The Quarrying Industry plays an integral role in supporting many other Australian industries that play a vital role in the national economy. Construction industries and public infrastructure rely on the mineral materials to develop our built environment.
With such an important role in Australia, what will shape the future of the quarrying Industry beyond 2015?
Expectations regarding safe and sustainable practice are at the forefront of both community concerns and the prosperity of the industry itself.
This will include the environmental impacts of mineral extraction, health and safety of those employed in this sector as well as the effective integration of industry and community with regard to minimising the overall impact and supporting future economic growth.
There is no doubt that the value of our natural resources is a vital asset for Australia’s future. What we need is the most effective regulatory policies to ensure that we have the ability to continue growing our country from the ground up. Hunter Quarries remains dedicated to pursuing the best sustainable practices to ensure we can all enjoy a better future.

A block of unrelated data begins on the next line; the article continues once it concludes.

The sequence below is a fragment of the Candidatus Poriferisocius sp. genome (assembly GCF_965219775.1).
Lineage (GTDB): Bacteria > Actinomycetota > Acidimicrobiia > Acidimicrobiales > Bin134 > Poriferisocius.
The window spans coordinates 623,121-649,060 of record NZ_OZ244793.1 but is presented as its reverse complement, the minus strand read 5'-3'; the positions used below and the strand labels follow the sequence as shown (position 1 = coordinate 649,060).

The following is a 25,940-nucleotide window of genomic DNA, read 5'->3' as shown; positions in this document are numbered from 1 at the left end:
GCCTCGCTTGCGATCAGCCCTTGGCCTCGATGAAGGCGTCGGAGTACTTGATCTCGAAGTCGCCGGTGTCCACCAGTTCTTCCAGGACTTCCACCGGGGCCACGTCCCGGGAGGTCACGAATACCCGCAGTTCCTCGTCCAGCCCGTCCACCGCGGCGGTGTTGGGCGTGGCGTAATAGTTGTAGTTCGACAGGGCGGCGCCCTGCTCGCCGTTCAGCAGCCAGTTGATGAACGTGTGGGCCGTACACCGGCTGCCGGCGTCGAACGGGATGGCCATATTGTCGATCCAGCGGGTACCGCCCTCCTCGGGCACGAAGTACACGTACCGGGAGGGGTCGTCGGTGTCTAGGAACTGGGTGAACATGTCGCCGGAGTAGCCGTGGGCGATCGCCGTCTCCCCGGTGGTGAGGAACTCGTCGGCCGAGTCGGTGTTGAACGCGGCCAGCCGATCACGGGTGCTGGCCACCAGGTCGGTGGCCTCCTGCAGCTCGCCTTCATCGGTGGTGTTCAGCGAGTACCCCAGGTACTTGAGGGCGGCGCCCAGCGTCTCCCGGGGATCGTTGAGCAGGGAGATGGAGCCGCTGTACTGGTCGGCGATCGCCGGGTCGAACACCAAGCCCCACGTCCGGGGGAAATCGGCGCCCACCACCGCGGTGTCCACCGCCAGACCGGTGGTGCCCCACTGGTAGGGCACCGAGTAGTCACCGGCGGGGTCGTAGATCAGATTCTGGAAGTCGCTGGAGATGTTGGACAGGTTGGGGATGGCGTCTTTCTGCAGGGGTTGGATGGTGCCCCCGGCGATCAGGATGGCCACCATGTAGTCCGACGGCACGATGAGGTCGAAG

After concerns local roads will not cope with the extra traffic when the Hunter Expressway opens in the coming months, the state government has allocated several million dollars for improvements.
Roads and Maritime Services (RMS) has this week started upgrading sections of the New England Highway to cater for increased traffic from the $1.7 billion project.
It includes resurfacing the highway at Singleton Heights, Ardglen and Muswellbrook.
RMS says the $5 million project includes widening the highway and changing the layout of the lanes to improve road safety and traffic flow.
Other work will include Buchanan Road at Cessnock.
Concerns have been been raised about local roads in towns close to the expressway that are already under stress, such as Heddon Greta, where more than 1,800 new homes will be built.
A geological survey of Western Australia has revealed relatively young Mesoproterozoic bedrock lies beneath the Nullabor.
The Mesoproterozoic Era is a geologic era that occurred from 1,600 to 1,000 million years ago. The Mesoproterozoic was the first period of Earth’s history of which a reliable geological record exists.